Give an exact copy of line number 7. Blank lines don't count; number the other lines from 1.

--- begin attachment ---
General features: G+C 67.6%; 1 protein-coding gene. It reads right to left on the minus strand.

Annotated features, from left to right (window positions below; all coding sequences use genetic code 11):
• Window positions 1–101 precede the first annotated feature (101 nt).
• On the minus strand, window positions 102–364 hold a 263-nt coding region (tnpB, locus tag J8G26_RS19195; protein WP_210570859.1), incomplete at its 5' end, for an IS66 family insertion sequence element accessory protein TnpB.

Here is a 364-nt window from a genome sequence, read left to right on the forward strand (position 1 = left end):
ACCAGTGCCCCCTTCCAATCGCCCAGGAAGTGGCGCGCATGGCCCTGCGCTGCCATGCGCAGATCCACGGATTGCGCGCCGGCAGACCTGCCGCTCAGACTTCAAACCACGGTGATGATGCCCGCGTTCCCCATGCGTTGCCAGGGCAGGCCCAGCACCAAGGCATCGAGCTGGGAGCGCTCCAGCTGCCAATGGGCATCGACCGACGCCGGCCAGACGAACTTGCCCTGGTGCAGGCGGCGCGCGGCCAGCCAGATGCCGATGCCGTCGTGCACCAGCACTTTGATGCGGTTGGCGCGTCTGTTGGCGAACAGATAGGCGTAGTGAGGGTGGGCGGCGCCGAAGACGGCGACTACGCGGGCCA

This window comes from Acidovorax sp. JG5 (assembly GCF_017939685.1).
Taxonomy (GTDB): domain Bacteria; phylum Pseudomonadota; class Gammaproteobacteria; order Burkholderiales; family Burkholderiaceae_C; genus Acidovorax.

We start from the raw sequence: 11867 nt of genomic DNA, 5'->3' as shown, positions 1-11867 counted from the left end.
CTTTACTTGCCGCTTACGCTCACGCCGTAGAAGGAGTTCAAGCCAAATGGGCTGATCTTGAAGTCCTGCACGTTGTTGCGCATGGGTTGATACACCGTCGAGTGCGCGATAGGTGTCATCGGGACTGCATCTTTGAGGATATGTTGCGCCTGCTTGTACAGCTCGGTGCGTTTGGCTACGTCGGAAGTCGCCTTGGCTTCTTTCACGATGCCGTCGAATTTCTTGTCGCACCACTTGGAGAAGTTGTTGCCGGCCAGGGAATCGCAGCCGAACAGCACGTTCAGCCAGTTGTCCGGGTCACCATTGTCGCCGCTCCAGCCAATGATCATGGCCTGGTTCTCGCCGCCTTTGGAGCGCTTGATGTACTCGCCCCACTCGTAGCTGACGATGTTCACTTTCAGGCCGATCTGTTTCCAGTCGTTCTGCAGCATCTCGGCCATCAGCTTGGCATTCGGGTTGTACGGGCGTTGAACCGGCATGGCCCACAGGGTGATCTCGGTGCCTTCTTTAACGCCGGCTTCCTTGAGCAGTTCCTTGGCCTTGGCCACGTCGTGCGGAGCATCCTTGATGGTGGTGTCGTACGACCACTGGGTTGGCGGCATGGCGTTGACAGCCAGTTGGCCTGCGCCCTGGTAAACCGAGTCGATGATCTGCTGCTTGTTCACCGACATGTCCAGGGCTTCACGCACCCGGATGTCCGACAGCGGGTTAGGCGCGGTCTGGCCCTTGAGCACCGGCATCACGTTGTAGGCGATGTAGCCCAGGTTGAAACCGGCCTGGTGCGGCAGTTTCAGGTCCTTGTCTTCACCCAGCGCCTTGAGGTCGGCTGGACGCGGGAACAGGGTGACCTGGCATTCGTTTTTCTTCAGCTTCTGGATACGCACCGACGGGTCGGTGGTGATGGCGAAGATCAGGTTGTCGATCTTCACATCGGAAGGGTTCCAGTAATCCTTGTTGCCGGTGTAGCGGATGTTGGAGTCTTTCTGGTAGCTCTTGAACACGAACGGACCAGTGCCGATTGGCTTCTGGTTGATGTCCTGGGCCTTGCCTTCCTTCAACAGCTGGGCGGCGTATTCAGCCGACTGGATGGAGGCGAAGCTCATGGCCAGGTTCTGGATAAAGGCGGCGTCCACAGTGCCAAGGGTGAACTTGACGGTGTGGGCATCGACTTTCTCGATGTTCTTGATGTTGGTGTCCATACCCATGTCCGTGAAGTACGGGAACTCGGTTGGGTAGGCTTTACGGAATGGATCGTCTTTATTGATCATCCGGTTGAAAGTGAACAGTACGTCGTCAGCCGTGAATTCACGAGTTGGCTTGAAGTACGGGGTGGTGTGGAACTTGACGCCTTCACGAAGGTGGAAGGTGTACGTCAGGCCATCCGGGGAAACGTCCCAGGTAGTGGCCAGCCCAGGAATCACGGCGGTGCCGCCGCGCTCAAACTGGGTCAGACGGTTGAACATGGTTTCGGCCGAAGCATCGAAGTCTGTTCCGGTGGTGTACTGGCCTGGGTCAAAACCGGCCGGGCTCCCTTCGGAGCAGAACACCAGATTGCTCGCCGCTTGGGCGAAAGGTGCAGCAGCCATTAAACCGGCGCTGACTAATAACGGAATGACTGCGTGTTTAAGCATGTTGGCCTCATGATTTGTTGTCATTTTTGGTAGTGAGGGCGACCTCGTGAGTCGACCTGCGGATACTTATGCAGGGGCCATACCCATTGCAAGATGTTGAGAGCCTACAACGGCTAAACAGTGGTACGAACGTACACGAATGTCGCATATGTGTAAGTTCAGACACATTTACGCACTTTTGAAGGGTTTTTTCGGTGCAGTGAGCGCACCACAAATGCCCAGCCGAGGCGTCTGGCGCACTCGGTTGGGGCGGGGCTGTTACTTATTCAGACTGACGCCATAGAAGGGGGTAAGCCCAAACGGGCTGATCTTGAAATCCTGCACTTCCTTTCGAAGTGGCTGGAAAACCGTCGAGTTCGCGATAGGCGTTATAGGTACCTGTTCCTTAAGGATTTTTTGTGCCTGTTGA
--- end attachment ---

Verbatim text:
This window comes from Acidovorax sp. JG5 (assembly GCF_017939685.1).